A tree derives its strength from its roots, striking deep into the earth, giving it stability and sustenance. So it has been with the Journal, firmly rooted as it is in the ground of Krishnamurti’s vision for education. From the very first issue, we have sought to include writings that explored the ways in which Krishnamurti’s teachings can be translated in schools - ‘philosophy in practice’, if you will. It is a testament to the depth and clarity of Krishnamurti’s teachings that the Journal has been able to include such a wide variety of articles, seemingly so diverse, and yet all stemming from people’s whole-hearted engagement with the questions he has raised.

Articles in the category ‘philosophy in practice’ are, by their very nature, tentative expressions of works in progress. Rather than conclusions, they are processes of sharing difficulties, concerns, insights. This is because there must be a willingness to learn through the practice, committed as one may be to the philosophy. We hope that the readers find this open-endedness energizing rather than frustrating.

For years, teachers have wrestled with the question of how to motivate their students to work. Motivation has been classified as ‘internal’ or ‘external’, and teachers have been forced to conclude that if their students don’t have the former, the school will have to find ways of providing the latter. Hence tests, examinations, grades, stars, prizes, medals, incentives, black marks, detention and failure. If one is deeply dissatisfied with this approach, is it still possible to ‘get the student to learn’? The editors began a discussion amongst themselves around this question. Our thoughts have been distilled into an article entitled Nurturing the Motivation to Learn. On a similar note, the end-of-year report card has long been a source of anxiety. Expecting a few letters or numbers to capture an entire year of experience, life and learning, is surely unfair! Educators around the world have recently been calling attention to this anomaly, suggesting imaginative alternatives to the traditional report card. This issue of the Journal contributes to this debate, in a section called Reporting on the Child at School. It consists of four pieces covering the range from kindergarten to high school. These will give you an introduction to some of the approaches to reporting that have worked well in our schools.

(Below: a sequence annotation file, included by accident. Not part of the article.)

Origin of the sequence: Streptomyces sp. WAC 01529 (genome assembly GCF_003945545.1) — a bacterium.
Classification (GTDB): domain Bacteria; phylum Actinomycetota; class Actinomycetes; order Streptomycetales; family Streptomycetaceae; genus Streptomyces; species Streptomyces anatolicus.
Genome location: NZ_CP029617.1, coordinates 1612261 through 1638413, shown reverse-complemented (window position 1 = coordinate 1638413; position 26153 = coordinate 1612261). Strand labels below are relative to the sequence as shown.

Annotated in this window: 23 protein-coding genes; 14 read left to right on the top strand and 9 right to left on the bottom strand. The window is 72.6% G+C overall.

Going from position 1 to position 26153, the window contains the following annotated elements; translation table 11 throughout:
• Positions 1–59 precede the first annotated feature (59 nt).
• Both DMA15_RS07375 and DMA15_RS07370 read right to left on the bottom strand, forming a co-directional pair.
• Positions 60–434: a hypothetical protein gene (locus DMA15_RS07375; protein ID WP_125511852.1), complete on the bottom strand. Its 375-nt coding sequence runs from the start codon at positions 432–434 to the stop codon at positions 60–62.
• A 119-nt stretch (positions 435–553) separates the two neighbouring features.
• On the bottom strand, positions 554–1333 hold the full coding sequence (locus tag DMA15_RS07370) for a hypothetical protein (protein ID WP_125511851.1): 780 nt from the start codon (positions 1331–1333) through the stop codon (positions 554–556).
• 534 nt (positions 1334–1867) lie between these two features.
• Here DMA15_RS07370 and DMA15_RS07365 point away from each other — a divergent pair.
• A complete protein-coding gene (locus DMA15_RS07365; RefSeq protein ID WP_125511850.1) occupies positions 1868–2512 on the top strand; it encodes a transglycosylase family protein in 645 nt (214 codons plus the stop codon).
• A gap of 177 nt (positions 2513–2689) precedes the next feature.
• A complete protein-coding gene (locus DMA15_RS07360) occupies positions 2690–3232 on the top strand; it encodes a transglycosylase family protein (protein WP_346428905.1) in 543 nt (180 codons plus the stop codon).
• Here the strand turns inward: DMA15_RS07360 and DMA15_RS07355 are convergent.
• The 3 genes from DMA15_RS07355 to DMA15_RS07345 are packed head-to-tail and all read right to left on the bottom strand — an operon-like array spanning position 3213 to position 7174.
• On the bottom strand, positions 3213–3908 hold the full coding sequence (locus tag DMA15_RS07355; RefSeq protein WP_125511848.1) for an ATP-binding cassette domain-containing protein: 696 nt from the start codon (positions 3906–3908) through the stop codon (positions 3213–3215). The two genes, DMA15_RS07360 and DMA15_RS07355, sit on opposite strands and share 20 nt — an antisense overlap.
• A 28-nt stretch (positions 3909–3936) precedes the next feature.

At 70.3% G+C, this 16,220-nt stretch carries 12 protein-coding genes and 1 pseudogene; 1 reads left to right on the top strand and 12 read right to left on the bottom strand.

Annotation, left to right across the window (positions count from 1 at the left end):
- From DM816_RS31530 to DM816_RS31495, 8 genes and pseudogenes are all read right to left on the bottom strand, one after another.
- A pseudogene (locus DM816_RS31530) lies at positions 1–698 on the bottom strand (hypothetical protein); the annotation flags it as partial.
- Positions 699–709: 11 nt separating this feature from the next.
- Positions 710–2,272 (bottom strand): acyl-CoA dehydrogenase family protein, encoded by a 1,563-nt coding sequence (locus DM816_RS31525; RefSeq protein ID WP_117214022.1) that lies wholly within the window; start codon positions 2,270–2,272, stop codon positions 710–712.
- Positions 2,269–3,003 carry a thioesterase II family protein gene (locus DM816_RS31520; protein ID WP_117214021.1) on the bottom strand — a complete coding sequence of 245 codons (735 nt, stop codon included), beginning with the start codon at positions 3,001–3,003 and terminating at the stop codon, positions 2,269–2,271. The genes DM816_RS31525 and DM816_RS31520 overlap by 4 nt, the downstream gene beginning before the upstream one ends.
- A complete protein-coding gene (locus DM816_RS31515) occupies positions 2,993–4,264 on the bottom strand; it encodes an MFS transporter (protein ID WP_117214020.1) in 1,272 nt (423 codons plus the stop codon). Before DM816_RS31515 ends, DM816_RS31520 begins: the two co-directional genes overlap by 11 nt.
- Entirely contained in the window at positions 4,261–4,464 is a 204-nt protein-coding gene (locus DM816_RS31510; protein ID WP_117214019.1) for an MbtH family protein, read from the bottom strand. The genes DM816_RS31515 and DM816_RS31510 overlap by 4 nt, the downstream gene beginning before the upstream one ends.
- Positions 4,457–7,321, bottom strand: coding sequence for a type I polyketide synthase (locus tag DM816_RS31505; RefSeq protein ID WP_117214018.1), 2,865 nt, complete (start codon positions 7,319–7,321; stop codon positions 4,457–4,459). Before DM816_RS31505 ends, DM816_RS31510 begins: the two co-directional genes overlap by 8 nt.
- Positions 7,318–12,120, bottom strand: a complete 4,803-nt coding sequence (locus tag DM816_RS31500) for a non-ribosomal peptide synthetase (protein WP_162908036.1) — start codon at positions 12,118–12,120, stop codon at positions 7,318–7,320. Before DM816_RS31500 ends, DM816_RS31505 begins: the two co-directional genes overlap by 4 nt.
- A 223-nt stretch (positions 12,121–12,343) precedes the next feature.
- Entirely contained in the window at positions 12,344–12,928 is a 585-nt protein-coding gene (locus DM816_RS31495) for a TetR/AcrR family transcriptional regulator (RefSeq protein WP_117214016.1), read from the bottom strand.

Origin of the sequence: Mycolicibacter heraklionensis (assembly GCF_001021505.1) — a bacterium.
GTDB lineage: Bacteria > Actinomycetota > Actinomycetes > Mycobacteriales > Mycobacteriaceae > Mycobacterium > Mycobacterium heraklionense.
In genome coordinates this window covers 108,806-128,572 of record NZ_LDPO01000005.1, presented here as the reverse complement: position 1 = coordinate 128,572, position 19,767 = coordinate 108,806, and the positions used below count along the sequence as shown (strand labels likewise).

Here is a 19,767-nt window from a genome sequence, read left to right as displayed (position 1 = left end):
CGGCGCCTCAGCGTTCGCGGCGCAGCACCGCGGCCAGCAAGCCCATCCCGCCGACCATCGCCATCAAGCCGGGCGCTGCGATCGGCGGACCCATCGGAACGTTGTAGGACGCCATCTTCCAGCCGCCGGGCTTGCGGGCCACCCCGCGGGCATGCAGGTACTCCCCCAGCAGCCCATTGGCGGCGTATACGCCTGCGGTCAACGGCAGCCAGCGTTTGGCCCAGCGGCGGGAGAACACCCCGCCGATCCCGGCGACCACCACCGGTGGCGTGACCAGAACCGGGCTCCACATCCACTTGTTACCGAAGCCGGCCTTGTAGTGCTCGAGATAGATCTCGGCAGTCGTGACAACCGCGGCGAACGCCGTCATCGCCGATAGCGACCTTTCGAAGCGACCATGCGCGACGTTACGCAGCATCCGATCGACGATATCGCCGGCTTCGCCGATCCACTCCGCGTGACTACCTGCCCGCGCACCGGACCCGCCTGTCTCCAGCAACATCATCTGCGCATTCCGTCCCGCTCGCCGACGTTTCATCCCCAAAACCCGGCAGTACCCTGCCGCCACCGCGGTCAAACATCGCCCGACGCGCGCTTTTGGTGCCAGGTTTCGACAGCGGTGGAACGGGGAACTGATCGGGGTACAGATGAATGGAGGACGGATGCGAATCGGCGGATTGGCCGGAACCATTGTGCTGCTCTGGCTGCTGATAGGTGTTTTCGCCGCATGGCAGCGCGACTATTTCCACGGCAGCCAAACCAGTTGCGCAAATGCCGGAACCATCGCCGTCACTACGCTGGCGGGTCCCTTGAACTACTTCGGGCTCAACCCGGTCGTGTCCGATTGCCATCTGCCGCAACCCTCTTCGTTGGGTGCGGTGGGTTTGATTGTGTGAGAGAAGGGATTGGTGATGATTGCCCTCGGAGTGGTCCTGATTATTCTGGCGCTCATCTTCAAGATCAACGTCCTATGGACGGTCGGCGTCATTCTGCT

You will also find an inspiring cluster of articles on a theme that is particularly timely. Everyone loves to bemoan ‘this fast-paced, city life’, yet few of us seem able to slow our lives down significantly. What would it take to live more and more in the spaces between our activities rather than in the activities themselves? The urgency of this question is highlighted in Being Nothing, Doing Nothing, while the articles On the Nature of a Walk and River Talk point beautifully to our relationship with nature as key to the issue.

As educators, young people are our main companions through life. While we are busy devising strategies and making plans for their benefit, we also need to stop and reflect more on what they may be thinking and feeling. In this context, we include a thoughtful and thought-provoking piece entitled Youth in Transition. Two more articles, Innocent Prejudice and The Paradox of Being Responsible, Yet Not Responsible also afford us glimpses into the minds of young people.

In terms of concrete ideas for classroom instruction, we carry four pieces on the varied subjects of history, folk art, astronomy and chemistry (this year’s pull-out Teacher’s File). Interestingly, all four articles illustrate the fact that subjects are not watertight compartments, nor, for that matter, is academic learning separate from learning about life.

Two significant pieces on philosophy and ways of looking at the world: The Hedgehog and the Fox, and Healing our Civilisation’s Intellectual Schizophrenia are for those times when you feel like meeting an existential but also discursive challenge.

Finally, a word about the striking physical appearance of this issue. This is perhaps one of those few instances where the colour red signifies not stop, but GO ahead and read it!